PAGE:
Kristallnacht: The Night of Broken Glass

Published: Wednesday, November 4, 2009 1:17 PM EST

On Nov. 9 and 10, 1938, as Hitler came to power, Germany and Austria erupted in a spree of attacks against synagogues and Jewish homes and businesses that came to be known as “Kristallnacht” – the “Night of Broken Glass.” By the time the anti-Jewish pogrom subsided, 99 Jews were murdered and approximately 30,000 were arrested and placed in concentration camps; 267 synagogues were destroyed and thousands of homes and businesses were ransacked.

Kristallnacht was followed by further economic and political persecutions and is viewed by many historians as the beginning of the Final Solution.

The story of Kristallnacht is best told through the eyes of those who witnessed the devastation. The following eyewitness accounts are included in the book 48 Hours of Kristallnacht: Night of Destruction / Dawn of the Holocaust, An Oral History, by Mitchell G. Bard, Ph.D. (The Lyons Press, 2008).

For events related to the commemoration of Kristallnacht, see article in this issue.


Treated Like A Dog

Lotte Kramer attended a school in the Liberal Synagogue in Mainz. Before leaving for school, her cousin called and told her to stay home because the synagogue was on fire. She also warned Lotte to tell her father to hide because all the men were being taken to concentration camps. Lotte’s father hid in the woods until nightfall and then returned home and began calling other members of the family to check on them. Lotte’s father found that his brother had been beaten and led through the street on a leash like a dog. Altogether six synagogues were destroyed in Mainz.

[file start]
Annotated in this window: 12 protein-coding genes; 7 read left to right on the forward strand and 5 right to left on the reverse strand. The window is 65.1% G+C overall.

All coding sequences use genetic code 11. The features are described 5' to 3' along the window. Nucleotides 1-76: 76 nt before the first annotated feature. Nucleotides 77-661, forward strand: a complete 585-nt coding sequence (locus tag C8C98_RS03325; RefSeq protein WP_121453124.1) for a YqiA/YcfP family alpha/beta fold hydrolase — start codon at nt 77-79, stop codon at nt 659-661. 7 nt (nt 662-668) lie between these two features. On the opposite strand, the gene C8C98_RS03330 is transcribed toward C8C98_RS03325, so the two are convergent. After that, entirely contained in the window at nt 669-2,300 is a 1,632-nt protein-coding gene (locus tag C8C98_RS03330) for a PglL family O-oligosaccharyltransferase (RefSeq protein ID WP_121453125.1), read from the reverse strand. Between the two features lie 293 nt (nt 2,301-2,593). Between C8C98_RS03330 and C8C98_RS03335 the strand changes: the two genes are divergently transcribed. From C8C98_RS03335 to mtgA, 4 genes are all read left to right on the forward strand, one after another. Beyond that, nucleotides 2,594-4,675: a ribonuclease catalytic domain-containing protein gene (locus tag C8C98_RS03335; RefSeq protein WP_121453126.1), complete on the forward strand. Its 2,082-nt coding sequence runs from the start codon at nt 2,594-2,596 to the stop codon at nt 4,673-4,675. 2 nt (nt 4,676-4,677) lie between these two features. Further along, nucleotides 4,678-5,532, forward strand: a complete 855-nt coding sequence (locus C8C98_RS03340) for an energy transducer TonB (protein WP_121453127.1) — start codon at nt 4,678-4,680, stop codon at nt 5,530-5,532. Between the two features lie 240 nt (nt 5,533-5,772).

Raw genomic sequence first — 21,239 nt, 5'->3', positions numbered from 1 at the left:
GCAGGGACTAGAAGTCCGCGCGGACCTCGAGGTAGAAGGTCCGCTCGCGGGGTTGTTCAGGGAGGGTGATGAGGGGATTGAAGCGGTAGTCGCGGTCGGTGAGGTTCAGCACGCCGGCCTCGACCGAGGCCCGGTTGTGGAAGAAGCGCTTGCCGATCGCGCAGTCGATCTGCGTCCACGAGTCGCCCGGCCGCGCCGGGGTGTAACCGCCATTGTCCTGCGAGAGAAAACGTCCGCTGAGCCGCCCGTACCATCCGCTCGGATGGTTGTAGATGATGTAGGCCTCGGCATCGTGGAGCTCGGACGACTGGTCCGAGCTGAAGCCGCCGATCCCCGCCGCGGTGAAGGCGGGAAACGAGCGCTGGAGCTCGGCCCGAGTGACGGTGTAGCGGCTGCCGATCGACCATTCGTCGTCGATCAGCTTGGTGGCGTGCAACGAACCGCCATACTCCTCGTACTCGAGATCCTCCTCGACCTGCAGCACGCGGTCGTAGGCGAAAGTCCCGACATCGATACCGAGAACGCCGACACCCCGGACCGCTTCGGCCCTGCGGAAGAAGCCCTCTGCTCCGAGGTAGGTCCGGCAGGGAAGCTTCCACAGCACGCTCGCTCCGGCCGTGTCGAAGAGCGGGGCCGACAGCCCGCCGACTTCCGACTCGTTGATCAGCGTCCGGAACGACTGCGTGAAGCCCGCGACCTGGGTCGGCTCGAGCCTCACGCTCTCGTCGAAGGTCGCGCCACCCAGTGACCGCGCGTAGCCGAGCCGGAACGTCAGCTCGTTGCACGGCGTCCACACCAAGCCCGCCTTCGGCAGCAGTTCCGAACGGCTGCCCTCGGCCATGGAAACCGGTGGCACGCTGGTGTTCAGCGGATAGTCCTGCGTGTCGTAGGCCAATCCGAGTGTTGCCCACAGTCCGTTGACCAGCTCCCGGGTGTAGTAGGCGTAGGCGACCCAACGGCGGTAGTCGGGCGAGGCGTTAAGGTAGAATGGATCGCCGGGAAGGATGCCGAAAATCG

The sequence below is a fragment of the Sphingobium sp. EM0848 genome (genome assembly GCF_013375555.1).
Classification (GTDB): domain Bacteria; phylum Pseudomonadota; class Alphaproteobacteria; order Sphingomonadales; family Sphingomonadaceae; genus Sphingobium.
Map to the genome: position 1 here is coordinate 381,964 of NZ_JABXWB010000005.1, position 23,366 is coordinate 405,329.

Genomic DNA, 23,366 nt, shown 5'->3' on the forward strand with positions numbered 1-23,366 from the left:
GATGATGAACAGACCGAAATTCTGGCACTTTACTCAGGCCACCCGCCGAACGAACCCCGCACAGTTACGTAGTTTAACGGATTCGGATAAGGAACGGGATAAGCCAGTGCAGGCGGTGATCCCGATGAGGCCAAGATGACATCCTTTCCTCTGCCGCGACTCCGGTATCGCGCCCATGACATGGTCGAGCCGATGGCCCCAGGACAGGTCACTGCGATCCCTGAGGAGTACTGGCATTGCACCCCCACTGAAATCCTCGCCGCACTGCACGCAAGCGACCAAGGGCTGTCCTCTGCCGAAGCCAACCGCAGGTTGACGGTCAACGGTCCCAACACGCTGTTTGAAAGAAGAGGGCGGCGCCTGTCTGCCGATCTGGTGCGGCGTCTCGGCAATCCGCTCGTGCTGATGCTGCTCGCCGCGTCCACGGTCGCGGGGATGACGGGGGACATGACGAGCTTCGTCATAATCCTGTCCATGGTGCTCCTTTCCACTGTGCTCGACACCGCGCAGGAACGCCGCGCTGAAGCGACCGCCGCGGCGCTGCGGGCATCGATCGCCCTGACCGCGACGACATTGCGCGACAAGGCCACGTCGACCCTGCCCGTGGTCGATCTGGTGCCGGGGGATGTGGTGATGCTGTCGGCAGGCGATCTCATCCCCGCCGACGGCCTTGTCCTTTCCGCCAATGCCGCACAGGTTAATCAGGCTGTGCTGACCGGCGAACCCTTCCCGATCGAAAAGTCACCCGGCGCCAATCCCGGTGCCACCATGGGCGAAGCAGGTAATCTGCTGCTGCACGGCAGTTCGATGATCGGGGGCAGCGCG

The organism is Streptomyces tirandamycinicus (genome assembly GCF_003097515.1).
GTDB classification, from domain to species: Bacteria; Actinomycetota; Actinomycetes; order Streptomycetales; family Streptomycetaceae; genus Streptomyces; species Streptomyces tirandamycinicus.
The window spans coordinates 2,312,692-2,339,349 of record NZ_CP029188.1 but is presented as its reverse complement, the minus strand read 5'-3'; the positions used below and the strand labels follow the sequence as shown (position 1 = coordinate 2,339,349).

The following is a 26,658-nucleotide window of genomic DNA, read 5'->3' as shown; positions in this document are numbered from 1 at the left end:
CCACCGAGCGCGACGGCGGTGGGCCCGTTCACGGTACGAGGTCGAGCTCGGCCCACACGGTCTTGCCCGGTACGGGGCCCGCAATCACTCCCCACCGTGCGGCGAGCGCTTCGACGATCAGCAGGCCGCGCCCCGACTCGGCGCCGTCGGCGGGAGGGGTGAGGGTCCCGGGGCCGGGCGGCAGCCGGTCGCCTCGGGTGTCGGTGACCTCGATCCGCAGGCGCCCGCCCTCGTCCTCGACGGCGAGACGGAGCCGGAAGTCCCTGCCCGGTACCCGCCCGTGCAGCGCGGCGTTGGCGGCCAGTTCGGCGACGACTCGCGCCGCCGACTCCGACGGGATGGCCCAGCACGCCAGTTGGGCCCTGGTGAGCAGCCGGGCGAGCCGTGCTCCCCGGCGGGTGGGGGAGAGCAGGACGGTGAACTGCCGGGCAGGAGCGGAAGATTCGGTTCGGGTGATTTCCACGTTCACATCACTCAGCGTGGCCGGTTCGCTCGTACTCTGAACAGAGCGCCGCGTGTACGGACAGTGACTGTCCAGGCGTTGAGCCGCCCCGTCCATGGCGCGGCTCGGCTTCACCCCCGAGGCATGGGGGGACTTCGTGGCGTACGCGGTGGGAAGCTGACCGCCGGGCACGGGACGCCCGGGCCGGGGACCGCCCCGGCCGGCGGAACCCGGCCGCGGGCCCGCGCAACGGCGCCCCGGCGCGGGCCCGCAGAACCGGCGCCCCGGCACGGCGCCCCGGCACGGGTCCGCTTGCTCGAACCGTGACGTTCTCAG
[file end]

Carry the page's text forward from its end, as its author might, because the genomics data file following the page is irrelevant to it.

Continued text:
A Torah’s Journey

Frederick Firnbacher lived in Straubing. He was only eight and remembers that November 9 started as a normal day. Then the world turned upside down. “They went to our synagogue and ransacked it but couldn’t burn it because it was in a residential neighborhood. Then they went around to the different houses where Jews lived and tried to break in. Our house had a very strong door and they weren’t able to break in. Some of the neighbors stuck their heads out and told them to be quiet and to leave and finally they left.

“In the morning the German police came to the house with an arrest warrant for my father and took him off to the local jail where he stayed for a couple of days. While he was there, he met all the other Jewish males and a couple of days later he was sent to Dachau. Meanwhile, at the synagogue (which was built in 1907), they had taken fire axes and torn up the synagogue and desecrated the Torahs and the prayer books, and the ark was a shambles. The Germans came back later and collected the different things and took them to police headquarters.”


No Reward for Bravery

Yitzhak Herz was in the small town of Dinslaken where the Jewish men were also rounded up. “I learned very soon from a policeman, who in his heart was still an anti-Nazi, that most of the Jewish men had been beaten up by members of the SA before begin transported to Dachau. They were kicked, slapped in the face, and subjected to all sorts of humiliation. Many of those exposed to this type of ill treatment had served in the German army during World War I. One of them, a Mr. Hugo B.C., had once worn with pride the Iron Cross First Class (the German equivalent of the Victoria Cross), which he had been awarded for bravery.